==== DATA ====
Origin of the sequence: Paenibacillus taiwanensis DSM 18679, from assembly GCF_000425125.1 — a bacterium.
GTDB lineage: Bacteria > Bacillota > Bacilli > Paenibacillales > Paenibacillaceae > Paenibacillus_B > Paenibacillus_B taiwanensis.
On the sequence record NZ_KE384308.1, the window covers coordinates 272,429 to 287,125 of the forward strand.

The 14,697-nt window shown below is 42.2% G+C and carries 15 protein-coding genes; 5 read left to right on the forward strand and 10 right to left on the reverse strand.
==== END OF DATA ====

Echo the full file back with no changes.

Origin of the sequence: Paenibacillus taiwanensis DSM 18679, from assembly GCF_000425125.1 — a bacterium.
GTDB lineage: Bacteria > Bacillota > Bacilli > Paenibacillales > Paenibacillaceae > Paenibacillus_B > Paenibacillus_B taiwanensis.
On the sequence record NZ_KE384308.1, the window covers coordinates 272,429 to 287,125 of the forward strand.

The 14,697-nt window shown below is 42.2% G+C and carries 15 protein-coding genes; 5 read left to right on the forward strand and 10 right to left on the reverse strand.